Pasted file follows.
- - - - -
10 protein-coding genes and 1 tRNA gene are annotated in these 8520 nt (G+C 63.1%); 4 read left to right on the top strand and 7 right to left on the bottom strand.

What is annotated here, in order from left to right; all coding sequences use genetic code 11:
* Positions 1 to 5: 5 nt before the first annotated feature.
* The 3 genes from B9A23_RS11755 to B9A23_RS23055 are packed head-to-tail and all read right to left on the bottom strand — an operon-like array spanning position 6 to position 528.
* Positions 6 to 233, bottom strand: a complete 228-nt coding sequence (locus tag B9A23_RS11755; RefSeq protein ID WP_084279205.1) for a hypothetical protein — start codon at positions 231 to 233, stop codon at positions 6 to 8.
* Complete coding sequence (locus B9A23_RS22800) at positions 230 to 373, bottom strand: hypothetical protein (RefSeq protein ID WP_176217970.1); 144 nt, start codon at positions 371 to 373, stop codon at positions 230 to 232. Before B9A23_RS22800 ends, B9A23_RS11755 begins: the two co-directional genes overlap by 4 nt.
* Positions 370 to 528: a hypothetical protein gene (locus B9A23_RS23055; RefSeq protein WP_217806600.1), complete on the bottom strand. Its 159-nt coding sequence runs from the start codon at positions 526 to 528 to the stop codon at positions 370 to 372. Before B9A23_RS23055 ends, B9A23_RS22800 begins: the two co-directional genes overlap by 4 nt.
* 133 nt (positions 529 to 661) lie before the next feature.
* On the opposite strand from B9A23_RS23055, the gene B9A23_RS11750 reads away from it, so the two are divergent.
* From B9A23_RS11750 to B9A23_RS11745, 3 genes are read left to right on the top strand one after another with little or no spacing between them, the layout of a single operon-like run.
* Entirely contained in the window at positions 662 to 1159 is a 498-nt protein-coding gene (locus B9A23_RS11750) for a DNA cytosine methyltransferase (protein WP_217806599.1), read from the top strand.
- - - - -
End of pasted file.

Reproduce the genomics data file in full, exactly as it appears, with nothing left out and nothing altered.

10 protein-coding genes and 1 tRNA gene are annotated in these 8520 nt (G+C 63.1%); 4 read left to right on the top strand and 7 right to left on the bottom strand.

What is annotated here, in order from left to right; all coding sequences use genetic code 11:
* Positions 1 to 5: 5 nt before the first annotated feature.
* The 3 genes from B9A23_RS11755 to B9A23_RS23055 are packed head-to-tail and all read right to left on the bottom strand — an operon-like array spanning position 6 to position 528.
* Positions 6 to 233, bottom strand: a complete 228-nt coding sequence (locus tag B9A23_RS11755; RefSeq protein ID WP_084279205.1) for a hypothetical protein — start codon at positions 231 to 233, stop codon at positions 6 to 8.
* Complete coding sequence (locus B9A23_RS22800) at positions 230 to 373, bottom strand: hypothetical protein (RefSeq protein ID WP_176217970.1); 144 nt, start codon at positions 371 to 373, stop codon at positions 230 to 232. Before B9A23_RS22800 ends, B9A23_RS11755 begins: the two co-directional genes overlap by 4 nt.
* Positions 370 to 528: a hypothetical protein gene (locus B9A23_RS23055; RefSeq protein WP_217806600.1), complete on the bottom strand. Its 159-nt coding sequence runs from the start codon at positions 526 to 528 to the stop codon at positions 370 to 372. Before B9A23_RS23055 ends, B9A23_RS22800 begins: the two co-directional genes overlap by 4 nt.
* 133 nt (positions 529 to 661) lie before the next feature.
* On the opposite strand from B9A23_RS23055, the gene B9A23_RS11750 reads away from it, so the two are divergent.
* From B9A23_RS11750 to B9A23_RS11745, 3 genes are read left to right on the top strand one after another with little or no spacing between them, the layout of a single operon-like run.
* Entirely contained in the window at positions 662 to 1159 is a 498-nt protein-coding gene (locus B9A23_RS11750) for a DNA cytosine methyltransferase (protein WP_217806599.1), read from the top strand.